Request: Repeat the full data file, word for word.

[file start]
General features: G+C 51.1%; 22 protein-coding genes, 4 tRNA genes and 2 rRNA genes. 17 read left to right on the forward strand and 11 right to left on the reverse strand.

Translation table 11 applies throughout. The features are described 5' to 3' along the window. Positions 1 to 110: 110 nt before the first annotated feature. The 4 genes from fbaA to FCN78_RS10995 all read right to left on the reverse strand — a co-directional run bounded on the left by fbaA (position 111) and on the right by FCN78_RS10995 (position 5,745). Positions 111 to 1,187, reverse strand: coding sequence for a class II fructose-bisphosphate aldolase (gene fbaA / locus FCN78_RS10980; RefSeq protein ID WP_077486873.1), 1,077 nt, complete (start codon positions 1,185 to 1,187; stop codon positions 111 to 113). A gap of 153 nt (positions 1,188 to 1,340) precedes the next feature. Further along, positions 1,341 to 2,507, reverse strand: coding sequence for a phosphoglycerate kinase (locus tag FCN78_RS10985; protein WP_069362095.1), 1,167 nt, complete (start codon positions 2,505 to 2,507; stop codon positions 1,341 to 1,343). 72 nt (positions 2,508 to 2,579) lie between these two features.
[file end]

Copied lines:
General features: G+C 51.1%; 22 protein-coding genes, 4 tRNA genes and 2 rRNA genes. 17 read left to right on the forward strand and 11 right to left on the reverse strand.

Translation table 11 applies throughout. The features are described 5' to 3' along the window. Positions 1 to 110: 110 nt before the first annotated feature. The 4 genes from fbaA to FCN78_RS10995 all read right to left on the reverse strand — a co-directional run bounded on the left by fbaA (position 111) and on the right by FCN78_RS10995 (position 5,745). Positions 111 to 1,187, reverse strand: coding sequence for a class II fructose-bisphosphate aldolase (gene fbaA / locus FCN78_RS10980; RefSeq protein ID WP_077486873.1), 1,077 nt, complete (start codon positions 1,185 to 1,187; stop codon positions 111 to 113). A gap of 153 nt (positions 1,188 to 1,340) precedes the next feature. Further along, positions 1,341 to 2,507, reverse strand: coding sequence for a phosphoglycerate kinase (locus tag FCN78_RS10985; protein WP_069362095.1), 1,167 nt, complete (start codon positions 2,505 to 2,507; stop codon positions 1,341 to 1,343). 72 nt (positions 2,508 to 2,579) lie between these two features.